Bonham engaged in a campaign to sell the members of the association insurance policies covering medical, surgical, and hospital expense. During this campaign he made the series of misrepresentations involved in this proceeding. The charges and findings are most detailed. The findings disclose that Bonham engaged in a scheme to sell to various members of the association individual policies, representing falsely that they were group policies. He also inserted false answers on the applications of some of the applicants. It is found that, pursuant to this scheme, at a convention of the Apartment House Association in San Francisco, he solicited generally the members, employees and dependents of the association to subscribe to a group plan of disability insurance and pointed out to them the advantages of group over individual insurance. A few days later at the office of the Alameda County Association he stated that the Constitution Life Insurance Company offered, and would provide, a group plan of insurance for the members of the association that would not be available to other persons, and that this type of insurance was cheaper than individual insurance. He also told six members, to induce them to subscribe, that a certain union in Los Angeles had a group plan similar to the one he was offering, and was satisfied with it. This representation was false inasmuch as the members of the union in fact did not have a group policy. He told a committee of the association appointed to consider the plan that it was a group plan and that the savings over individual policies would be substantial. He represented to a meeting of association members called to consider the plan that it was a group plan, and then left advertising material with applications attached for individual policies, and a pamphlet describing the life insurance group plan for the Los Angeles Apartment House Owners Association. A few days later he left with the manager of the association a galley proof of a form of a policy issued by the Constitution Life Insurance Company, representing that it was a group policy prepared by the company for the association members. In fact, the policy was an individual one and the company had no such group plan for these members. He also misrepresented the rates called for by this policy to be $3.50 per month per adult, when in fact the rate called for was $2.50. He delivered to the secretary of the manager of the association for mailing to the membership an announcement of the group plan, summarizing its benefits. He then solicited and sold individual policies to various members of the association, falsely representing that they were group policies costing less than individual policies. All purchased in the belief induced by Bonham that they were getting group policies. The Superior Court found, and such findings are not challenged, that such sales and such representations were made to Robert Snell, manager of the association, to C. H. McCaslin, its president, who purchased two such policies, and to Mabel Britt, Helen Miebach, Grace Goodwin and George Adelson. The Superior Court also found that after Mrs. Goodwin purchased her policy, she had an operation for a condition that existed at the date of the policy which would have been covered under a group policy but on which the insurance company denied liability under the terms of the individual policy purchased by her. In the sale to Mrs. Miebach of the policy, which also covered her husband, in response to the question whether her husband had high blood pressure, Mrs. Miebach told Bonham that her husband suffered this affliction, and also had been treated for it. Bonham nevertheless wrote ‘No’ on the application. Later, Mr. Miebach contracted pneumonia, but the policy was rescinded and his claim denied because of this false answer on the application. Bonham also solicited from Mrs. Miebach a policy on her son-in-law, and asked her the answers to the questions on the application knowing she did not have full and complete information, and then induced her to sign her son-in-law's name. This application contained answers known by Bonham to be untrue.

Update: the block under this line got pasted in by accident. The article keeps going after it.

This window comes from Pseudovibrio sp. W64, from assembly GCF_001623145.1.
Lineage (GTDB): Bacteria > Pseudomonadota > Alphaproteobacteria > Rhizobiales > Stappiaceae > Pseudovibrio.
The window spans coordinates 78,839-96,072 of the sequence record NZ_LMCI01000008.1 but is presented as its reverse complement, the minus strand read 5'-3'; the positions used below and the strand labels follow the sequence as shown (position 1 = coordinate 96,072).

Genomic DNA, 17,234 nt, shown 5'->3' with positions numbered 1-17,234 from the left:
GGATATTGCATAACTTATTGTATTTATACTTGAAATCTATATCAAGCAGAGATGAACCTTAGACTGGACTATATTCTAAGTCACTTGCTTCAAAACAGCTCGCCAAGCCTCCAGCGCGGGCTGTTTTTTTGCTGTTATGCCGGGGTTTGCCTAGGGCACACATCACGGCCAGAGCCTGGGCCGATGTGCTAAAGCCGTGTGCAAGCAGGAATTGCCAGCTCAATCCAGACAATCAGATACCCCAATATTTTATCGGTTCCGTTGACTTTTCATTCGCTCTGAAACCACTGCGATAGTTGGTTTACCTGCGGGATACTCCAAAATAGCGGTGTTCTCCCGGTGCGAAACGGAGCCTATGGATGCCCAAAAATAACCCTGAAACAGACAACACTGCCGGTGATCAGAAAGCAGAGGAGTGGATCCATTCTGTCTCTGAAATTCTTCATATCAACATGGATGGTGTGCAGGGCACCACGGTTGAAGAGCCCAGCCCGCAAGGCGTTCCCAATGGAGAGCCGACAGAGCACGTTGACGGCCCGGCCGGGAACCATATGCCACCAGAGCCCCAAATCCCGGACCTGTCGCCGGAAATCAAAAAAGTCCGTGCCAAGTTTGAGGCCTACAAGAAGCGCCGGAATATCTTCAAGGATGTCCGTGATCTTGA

The hearing officer also found that similar misrepresentations were made to Bentley, Bessette and Spongberg. These findings the trial court held were not supported by the weight of the evidence.